Some respondents in this study had experienced gender-based discrimination. Such gender-related harassment seemed to influence perception of their value at work, resulting in some women deciding to leave rather than challenge the strong negative attitudes they encountered in the workplace. In this study, we found that women who perceived gender-based obstacles related to work opportunities or promotion were more likely to have moved to part time rather than full-time work. Once dropped into part time practice, the likelihood of having an opportunity to build a career easily deteriorates. This is one of the reasons why female physicians cannot pursue their career although they are legally offered maternity leave. The lower rate of full-time working practice among females compared with their male counterparts was considered as an obstacle to the utilisation of female doctors in the medical work force. This means that gender-based discrimination will probably remain a barrier15 unless part time working is given equal status, as in other countries.24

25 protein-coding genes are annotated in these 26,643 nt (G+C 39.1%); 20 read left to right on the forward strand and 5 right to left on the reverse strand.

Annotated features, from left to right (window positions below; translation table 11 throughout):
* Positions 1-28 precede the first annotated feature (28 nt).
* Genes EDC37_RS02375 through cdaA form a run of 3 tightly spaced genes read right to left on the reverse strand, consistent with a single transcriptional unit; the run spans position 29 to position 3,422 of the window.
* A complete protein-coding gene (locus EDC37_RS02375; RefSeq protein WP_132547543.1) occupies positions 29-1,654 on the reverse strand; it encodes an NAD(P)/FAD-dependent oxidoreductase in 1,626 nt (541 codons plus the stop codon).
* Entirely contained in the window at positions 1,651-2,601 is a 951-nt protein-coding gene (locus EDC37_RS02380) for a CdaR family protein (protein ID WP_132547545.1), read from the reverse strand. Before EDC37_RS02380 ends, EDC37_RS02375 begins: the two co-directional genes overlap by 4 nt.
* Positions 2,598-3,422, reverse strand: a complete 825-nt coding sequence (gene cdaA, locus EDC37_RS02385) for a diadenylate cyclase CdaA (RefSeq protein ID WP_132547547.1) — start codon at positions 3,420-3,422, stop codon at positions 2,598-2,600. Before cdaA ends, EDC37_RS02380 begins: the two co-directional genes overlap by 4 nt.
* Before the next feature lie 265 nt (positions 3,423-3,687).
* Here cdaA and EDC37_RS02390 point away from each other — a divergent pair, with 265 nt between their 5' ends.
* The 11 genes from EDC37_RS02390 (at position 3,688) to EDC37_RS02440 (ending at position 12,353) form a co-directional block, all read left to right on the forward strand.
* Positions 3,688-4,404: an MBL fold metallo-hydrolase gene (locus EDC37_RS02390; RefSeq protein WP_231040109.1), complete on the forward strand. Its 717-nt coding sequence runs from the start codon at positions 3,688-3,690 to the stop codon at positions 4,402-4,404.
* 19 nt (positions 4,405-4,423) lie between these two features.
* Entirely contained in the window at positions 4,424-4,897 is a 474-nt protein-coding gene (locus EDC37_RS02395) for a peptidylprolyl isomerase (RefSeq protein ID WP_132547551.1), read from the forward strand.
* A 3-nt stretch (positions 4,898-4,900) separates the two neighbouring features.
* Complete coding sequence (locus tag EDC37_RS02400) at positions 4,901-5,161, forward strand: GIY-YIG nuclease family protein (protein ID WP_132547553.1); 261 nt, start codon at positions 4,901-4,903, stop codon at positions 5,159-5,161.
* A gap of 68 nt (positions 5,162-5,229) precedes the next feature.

This study has several limitations that need to be acknowledged. First, all of our respondents graduated from private medical schools. Thus, their views may not be generalisable to those educated in national, municipal and other private medical schools not included in the survey. Similarly, those who have felt uncomfortable with gender issues or with expressing their true concerns may not have participated in this study or may have declined to respond. Hence, the transferability of this study might be limited; however, the quotes cited in this study are very important in terms of whether they raise thought-provoking issues such as that healthcare systems should consider how to maximise women's potential to increase the numbers of women in leadership positions. Second, our analyses were based on textual analyses using the KJ method, which may not have thematically saturated data. Third, our survey method did not permit probing for more information or for observation of non-verbal cues such as facial expressions or body language. Nevertheless, our sample was relatively large, and we therefore believe that we were able to identify the important themes.